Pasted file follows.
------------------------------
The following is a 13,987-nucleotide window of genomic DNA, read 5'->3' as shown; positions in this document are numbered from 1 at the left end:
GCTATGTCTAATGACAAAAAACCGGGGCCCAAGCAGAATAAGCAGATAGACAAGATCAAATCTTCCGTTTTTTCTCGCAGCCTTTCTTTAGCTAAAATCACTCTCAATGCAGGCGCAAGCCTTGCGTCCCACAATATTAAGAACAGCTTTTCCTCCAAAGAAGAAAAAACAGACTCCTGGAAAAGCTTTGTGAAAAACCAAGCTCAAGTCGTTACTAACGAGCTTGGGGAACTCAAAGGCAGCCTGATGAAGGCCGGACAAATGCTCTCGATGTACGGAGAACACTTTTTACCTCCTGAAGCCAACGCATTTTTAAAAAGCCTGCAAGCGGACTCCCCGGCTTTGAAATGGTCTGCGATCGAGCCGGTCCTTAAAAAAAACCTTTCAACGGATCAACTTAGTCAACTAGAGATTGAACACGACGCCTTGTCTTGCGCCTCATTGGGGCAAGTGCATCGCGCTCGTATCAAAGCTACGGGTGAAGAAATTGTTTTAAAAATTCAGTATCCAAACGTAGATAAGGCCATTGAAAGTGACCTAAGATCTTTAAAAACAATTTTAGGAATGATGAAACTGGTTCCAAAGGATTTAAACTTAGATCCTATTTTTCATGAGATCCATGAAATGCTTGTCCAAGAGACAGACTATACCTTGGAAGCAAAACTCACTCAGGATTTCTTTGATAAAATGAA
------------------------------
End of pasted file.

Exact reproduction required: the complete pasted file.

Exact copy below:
The following is a 13,987-nucleotide window of genomic DNA, read 5'->3' as shown; positions in this document are numbered from 1 at the left end:
GCTATGTCTAATGACAAAAAACCGGGGCCCAAGCAGAATAAGCAGATAGACAAGATCAAATCTTCCGTTTTTTCTCGCAGCCTTTCTTTAGCTAAAATCACTCTCAATGCAGGCGCAAGCCTTGCGTCCCACAATATTAAGAACAGCTTTTCCTCCAAAGAAGAAAAAACAGACTCCTGGAAAAGCTTTGTGAAAAACCAAGCTCAAGTCGTTACTAACGAGCTTGGGGAACTCAAAGGCAGCCTGATGAAGGCCGGACAAATGCTCTCGATGTACGGAGAACACTTTTTACCTCCTGAAGCCAACGCATTTTTAAAAAGCCTGCAAGCGGACTCCCCGGCTTTGAAATGGTCTGCGATCGAGCCGGTCCTTAAAAAAAACCTTTCAACGGATCAACTTAGTCAACTAGAGATTGAACACGACGCCTTGTCTTGCGCCTCATTGGGGCAAGTGCATCGCGCTCGTATCAAAGCTACGGGTGAAGAAATTGTTTTAAAAATTCAGTATCCAAACGTAGATAAGGCCATTGAAAGTGACCTAAGATCTTTAAAAACAATTTTAGGAATGATGAAACTGGTTCCAAAGGATTTAAACTTAGATCCTATTTTTCATGAGATCCATGAAATGCTTGTCCAAGAGACAGACTATACCTTGGAAGCAAAACTCACTCAGGATTTCTTTGATAAAATGAA